Posted by: bigcitylib | 2008-06-27 2:17:08 PM


Dr. D,

People should be able to go to a public place without being ridiculed I agree. But to put laws in place to prevent it are worse than the ridicule in the first place.

By the way, was this a public or private place?

Posted by: TM | 2008-06-27 2:18:44 PM


Islam-Shizlam!
Islam is only a tiny part of this picture. ANY
so-called "protected" group can use this stick any time they please.
Get rid of the HRCs and
FIRE
THEM
ALL

Posted by: atric | 2008-06-27 2:20:33 PM


Anyone who goes to a comedy club, sits in the front row, heckles the performer and then acts in a rude and lascivious manner, has a reasonable expectation to be ridiculed by the comic.
This was a set-up deal pure and simple. Look how they were able to muster up dozens of well-organized protesters with signs, in less than 24 hours.
Whether it was for revenge, personal gain or to "raise awareness of homophobia" we probably will never know.

Posted by: atric | 2008-06-27 2:28:11 PM


atric,

On the second point I agree 100%

On the first, I wish you were right. Hopefully you will be proven right. Read America Alone by Mark Steyn and tell me if you still think that way.

Most people who come from a Judeo/Christian bakground cannot fathome how Islam could be a threat. After all, most Muslims are moderate. But Islam IS political.

You may not agree with Mark Steyn, and people like him, but study them for a while. It is eye opening.

Posted by: TM | 2008-06-27 2:29:23 PM


atric, I was referring to your firt comment at 2:20:33, not 2:28:11.

Posted by: TM | 2008-06-27 2:31:31 PM


So, after how many months, and how much expense and how much outrage and abuse from all around the world, the CHRC has reached the decision which it was obligated by law to make the day the complaint was received?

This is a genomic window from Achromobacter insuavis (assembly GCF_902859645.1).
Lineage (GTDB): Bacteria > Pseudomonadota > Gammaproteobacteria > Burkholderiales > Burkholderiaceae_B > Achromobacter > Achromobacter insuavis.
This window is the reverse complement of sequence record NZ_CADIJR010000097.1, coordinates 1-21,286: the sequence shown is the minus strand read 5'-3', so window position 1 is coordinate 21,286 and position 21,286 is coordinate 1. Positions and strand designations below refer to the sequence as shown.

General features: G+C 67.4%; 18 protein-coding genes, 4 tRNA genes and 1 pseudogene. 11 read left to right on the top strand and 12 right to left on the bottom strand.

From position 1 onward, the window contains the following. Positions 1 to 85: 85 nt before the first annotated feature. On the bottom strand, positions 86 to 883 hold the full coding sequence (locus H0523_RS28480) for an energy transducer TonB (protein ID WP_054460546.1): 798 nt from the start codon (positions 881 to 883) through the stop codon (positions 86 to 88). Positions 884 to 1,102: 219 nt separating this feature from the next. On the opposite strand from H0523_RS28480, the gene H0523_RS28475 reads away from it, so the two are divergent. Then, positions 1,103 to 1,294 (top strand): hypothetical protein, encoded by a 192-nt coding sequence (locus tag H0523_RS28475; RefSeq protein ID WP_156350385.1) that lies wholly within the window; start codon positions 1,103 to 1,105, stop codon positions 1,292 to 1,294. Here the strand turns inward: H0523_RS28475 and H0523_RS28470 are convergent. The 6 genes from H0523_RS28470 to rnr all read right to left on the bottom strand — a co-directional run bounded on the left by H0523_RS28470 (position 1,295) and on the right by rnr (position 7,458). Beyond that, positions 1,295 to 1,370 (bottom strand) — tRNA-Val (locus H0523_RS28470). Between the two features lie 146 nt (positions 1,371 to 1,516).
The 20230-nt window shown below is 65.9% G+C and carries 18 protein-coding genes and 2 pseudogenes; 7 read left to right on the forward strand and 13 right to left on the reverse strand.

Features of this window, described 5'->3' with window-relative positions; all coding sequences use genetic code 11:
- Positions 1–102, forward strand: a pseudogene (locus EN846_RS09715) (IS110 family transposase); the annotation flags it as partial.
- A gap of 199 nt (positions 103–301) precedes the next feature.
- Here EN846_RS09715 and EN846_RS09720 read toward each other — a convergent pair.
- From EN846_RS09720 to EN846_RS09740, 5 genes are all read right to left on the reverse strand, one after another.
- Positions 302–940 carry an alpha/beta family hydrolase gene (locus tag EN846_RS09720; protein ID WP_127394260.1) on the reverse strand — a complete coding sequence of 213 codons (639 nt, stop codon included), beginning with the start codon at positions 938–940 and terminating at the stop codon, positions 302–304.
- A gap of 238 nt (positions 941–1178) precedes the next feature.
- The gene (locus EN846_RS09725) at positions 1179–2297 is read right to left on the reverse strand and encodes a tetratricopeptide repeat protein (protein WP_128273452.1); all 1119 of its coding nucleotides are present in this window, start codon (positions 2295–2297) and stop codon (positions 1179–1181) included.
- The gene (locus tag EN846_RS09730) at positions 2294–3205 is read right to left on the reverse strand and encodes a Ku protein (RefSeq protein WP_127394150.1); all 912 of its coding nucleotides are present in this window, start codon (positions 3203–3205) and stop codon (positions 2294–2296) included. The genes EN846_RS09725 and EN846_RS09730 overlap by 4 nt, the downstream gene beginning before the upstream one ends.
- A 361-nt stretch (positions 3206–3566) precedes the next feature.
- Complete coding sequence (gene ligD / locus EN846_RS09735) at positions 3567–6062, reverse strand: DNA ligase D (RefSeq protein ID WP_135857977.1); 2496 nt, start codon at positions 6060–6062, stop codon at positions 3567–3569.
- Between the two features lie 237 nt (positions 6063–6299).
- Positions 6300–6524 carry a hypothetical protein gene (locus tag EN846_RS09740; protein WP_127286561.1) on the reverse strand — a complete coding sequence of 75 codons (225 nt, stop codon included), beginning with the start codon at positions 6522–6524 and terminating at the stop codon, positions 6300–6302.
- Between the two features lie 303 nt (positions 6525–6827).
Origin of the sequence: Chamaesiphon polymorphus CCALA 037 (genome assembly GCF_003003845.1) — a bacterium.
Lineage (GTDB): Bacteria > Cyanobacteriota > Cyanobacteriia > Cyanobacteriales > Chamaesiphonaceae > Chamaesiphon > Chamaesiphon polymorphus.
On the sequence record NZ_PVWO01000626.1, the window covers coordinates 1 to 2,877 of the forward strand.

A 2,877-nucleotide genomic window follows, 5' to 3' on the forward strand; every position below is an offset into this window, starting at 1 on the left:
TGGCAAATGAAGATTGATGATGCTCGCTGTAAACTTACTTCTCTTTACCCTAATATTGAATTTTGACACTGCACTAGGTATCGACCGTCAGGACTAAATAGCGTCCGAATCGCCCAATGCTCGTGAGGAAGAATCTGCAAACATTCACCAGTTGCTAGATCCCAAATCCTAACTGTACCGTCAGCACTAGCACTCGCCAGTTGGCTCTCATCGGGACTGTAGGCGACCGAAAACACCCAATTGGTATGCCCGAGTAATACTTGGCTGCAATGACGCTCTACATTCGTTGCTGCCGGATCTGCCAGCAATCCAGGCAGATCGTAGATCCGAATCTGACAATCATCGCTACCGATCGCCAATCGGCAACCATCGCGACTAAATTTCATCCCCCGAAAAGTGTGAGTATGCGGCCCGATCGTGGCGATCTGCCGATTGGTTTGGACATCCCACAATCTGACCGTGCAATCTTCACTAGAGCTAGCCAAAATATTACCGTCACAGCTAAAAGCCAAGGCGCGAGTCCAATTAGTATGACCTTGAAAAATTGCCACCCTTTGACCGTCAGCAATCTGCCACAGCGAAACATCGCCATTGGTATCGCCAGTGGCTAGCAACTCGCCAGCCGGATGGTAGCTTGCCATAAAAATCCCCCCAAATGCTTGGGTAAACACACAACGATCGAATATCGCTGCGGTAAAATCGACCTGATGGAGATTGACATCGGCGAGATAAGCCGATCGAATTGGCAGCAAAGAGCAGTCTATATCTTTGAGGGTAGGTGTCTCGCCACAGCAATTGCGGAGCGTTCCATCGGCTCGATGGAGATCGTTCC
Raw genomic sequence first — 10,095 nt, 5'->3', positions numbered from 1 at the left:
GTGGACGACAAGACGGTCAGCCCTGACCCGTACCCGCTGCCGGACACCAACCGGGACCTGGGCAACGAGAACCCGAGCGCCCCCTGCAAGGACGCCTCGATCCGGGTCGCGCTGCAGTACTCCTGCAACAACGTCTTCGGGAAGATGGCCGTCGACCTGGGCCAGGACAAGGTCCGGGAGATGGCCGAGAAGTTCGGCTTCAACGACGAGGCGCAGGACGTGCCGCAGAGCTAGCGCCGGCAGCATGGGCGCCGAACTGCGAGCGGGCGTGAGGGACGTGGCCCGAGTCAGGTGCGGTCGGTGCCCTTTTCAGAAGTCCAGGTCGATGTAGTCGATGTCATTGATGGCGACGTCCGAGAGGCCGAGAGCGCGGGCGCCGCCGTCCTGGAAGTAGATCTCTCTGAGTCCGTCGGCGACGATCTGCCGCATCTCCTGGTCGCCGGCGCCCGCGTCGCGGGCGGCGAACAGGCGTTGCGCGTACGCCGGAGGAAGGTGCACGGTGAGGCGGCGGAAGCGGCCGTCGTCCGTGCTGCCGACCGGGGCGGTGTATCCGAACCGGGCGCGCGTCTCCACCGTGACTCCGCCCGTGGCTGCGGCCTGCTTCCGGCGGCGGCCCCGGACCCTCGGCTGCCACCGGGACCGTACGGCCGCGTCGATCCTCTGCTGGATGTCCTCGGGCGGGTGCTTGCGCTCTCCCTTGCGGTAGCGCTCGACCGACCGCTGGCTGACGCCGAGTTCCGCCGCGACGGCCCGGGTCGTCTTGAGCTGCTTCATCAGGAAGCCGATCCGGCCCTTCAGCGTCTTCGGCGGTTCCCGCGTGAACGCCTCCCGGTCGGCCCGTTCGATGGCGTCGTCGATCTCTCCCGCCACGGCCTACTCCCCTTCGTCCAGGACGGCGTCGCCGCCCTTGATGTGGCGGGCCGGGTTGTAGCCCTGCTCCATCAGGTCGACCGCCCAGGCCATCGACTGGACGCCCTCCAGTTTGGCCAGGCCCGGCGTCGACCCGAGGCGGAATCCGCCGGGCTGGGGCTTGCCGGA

Or perhaps Elmasry just wouldn't agree to share the spoils as generously as Richard Warman does, and it was dropped because there was no money in it?

Either way, it sounds like time to act against these crooks.

Posted by: ebt | 2008-06-27 3:02:06 PM


TM. I didn't mean to trivialize the Mohammedan threat vis a vis the HRCs, but that they are not the only act in town. I have read and own a hard copy of Steyn's "America Alone" and take it to heart. My point was ( and I guess I stated it very poorly ) is that the threat comes from many sources, not just Mohammedism itself. This problem with the HRCs does not live in one form, but many forms and we should not just focus on Mohammedians but rather the Bad Attitudes at large.

Posted by: atric | 2008-06-27 4:31:29 PM


atric - I agree totally with your comments. As for the comment that one should be able to attend a comedy performance without being (understand feeling) offended, this is typical leftist fascist rot. If I find any performance or whatever distasteful or offensive, I have the right to leave. The main problem is that these "people's tribunals" exist at all and the second is the leftist belief that hurting anyone's (except white males, Christians and conservatives) feelings must be against the law.

Posted by: Alain | 2008-06-27 7:14:39 PM


Whatever happened to fisticuffs as an answer to having your feelings hurt? It worked just fine for centuries.

Posted by: dp | 2008-06-27 10:23:18 PM


This is bad news. It will remove the impetus for reform in this area. It lets the Feds push this back on the BC Government, which doesn't appear to be inclined to do anything at all about this nonsense.

Posted by: Adam Yoshida | 2008-06-27 10:31:16 PM


As a B.C. taxpayer I am amazed that the B.C.H.R.T. has nothing better to do than investigate jokes made at a nightclub that advertises "edgy" humour. Heckle and Jeckle were shocked, shocked that a comedian would retaliate with sexist remarks. These two over refreshed harpies should have been evicted from the premises for liquor offences.

Posted by: Michael Shaw | 2008-06-28 1:03:09 PM


Ezra will not 'get off', BCL, even if the complaint were dropped today. He has already been forced to pay out hundreds of thousands of dollars in defending himself against these ridiculous charges. I think that one of the reasons it has dragged out over 800 days now is that the star chamber is trying to bankrupt him.

Posted by: Jon | 2008-06-29 5:25:15 PM